Zara has also hopped on the bandwagon. During 2016, the famous clothing brand has diligently installed collection bins in its European stores. This year, Zara has worked on to launching its initiative across China, and it has recently announced the installation process will soon be complete. The collected clothing will be donated to various charities, including the Red Cross.

Changing Bad Habits

Growing investment is just one side of the coin. The other is represented by consumer behavior, which proves hard to change. According to the Sainsbury’s survey we mentioned before, three quarters of British householders toss discarded clothes out with their domestic waste.

Cyndi Rhoades, founder of Worn Again, a recycling technology firm, has high hopes for the future. She believes the growing interest in high-street collection initiatives will kick-start much needed behavior change around clothing. Rhoades hopes the population will start to look at garment collection just as they look at paper and plastic recycling.

“It’s part of the wider communication campaign to consumers to say – whether it’s rewearable or not, whether it’s returned in store, to charity shops or textile banks – clothing can be recycled.”

But some observers dispute the power of in-store recycling to result in real, quantifiable change. Dilys Williams, head of sustainable fashion at the London College of Fashion, believes such efforts are relevant as part of a broader strategy to boost resource-efficiency. However, on their own, she fears they might encourage customers to cultivate a guilt-free consumption attitude.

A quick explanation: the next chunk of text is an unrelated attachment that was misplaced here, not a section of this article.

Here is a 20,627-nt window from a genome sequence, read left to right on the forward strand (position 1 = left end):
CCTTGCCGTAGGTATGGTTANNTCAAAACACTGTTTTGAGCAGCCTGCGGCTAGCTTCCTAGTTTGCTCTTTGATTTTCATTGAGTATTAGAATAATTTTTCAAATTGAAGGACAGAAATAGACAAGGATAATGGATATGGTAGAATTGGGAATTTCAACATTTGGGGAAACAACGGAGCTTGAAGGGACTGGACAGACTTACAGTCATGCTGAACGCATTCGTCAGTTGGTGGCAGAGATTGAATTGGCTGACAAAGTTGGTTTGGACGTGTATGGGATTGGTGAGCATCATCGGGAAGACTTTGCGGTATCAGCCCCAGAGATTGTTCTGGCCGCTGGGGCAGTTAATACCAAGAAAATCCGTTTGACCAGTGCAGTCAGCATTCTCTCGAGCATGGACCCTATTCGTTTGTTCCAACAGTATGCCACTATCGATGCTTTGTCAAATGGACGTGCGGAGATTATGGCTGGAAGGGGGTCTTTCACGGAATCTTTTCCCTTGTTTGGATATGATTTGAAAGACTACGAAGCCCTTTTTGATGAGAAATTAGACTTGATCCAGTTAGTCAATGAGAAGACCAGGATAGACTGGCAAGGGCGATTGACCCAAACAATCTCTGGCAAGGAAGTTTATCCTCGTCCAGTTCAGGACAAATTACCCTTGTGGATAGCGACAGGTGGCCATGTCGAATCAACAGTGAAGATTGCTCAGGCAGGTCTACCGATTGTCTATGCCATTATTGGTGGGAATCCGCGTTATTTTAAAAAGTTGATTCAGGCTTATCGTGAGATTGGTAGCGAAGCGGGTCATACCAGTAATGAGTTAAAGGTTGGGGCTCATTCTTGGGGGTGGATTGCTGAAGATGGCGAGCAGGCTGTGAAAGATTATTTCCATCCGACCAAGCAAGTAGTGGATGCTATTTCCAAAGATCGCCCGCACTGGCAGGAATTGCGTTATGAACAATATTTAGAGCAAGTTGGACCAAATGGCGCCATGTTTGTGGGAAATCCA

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The Fate of Recycled Clothes

Rhoades reminds people that collecting clothes is only half the fight. What happens with the mountains of garments after the collection point is equally important. Thanks to current mechanical recycling process, natural fibers like wool and cotton result in shorter, lower quality textile fibers. These can’t be turned into clothes again, Instead, they become prime materials for lower value products (cleaning cloths and such). These secondary items eventually end up in the landfill or in incinerators.

Is there anything we can do to improve this cycle? According to Rhoades, brands could also invest more into tech companies who create more circular models. In these centers, raw materials in clothes are recovered and restored to the fashion supply chain. If retail brands don’t play an active role in financing these solutions, tech companies have little chance of researching and developing their circular recycling models.

Jade Wilting of the Circle Textiles Programme at Circle Economy, a social enterprise, thinks brands have the highest responsibility in this respect. They should make efforts to fund the technology needed for efficient solutions. However, Wilting doesn’t deny the need of a cultural shift. Finding the perfect way of recycling clothes into new clothes will not be the end of our woes. We would still have to take a hard look at our incredibly high consuming rate.

That’s why the best solution is simply buying fewer clothes. Not only will you help the environment, but you’re also boosting your wellbeing. The initial thrill of shopping a bargain is often followed by feelings of guilt. Free yourself from the expectation of always keeping up with the ever-changing trends! Studies show it won’t make you happy; instead, it can contribute to a feeling of emptiness.


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Lindsey Andrews